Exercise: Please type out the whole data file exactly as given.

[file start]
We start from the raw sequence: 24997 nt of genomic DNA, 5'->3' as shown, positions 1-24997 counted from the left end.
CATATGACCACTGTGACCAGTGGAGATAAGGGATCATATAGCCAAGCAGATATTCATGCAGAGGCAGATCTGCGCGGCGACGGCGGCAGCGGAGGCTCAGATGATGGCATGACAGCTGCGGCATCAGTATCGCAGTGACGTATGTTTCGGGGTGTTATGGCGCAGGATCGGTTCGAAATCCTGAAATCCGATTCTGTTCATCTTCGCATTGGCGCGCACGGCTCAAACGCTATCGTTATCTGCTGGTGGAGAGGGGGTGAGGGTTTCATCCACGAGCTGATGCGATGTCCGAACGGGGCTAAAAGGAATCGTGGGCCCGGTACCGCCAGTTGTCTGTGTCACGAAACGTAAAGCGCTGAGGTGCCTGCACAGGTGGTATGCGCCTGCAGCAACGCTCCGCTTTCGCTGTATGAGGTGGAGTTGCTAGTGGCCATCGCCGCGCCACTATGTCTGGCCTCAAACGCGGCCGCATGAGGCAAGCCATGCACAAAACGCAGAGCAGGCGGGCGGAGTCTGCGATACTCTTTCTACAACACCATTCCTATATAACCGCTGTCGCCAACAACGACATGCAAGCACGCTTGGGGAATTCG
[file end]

We start from the raw sequence: 24997 nt of genomic DNA, 5'->3' as shown, positions 1-24997 counted from the left end.
CATATGACCACTGTGACCAGTGGAGATAAGGGATCATATAGCCAAGCAGATATTCATGCAGAGGCAGATCTGCGCGGCGACGGCGGCAGCGGAGGCTCAGATGATGGCATGACAGCTGCGGCATCAGTATCGCAGTGACGTATGTTTCGGGGTGTTATGGCGCAGGATCGGTTCGAAATCCTGAAATCCGATTCTGTTCATCTTCGCATTGGCGCGCACGGCTCAAACGCTATCGTTATCTGCTGGTGGAGAGGGGGTGAGGGTTTCATCCACGAGCTGATGCGATGTCCGAACGGGGCTAAAAGGAATCGTGGGCCCGGTACCGCCAGTTGTCTGTGTCACGAAACGTAAAGCGCTGAGGTGCCTGCACAGGTGGTATGCGCCTGCAGCAACGCTCCGCTTTCGCTGTATGAGGTGGAGTTGCTAGTGGCCATCGCCGCGCCACTATGTCTGGCCTCAAACGCGGCCGCATGAGGCAAGCCATGCACAAAACGCAGAGCAGGCGGGCGGAGTCTGCGATACTCTTTCTACAACACCATTCCTATATAACCGCTGTCGCCAACAACGACATGCAAGCACGCTTGGGGAATTCG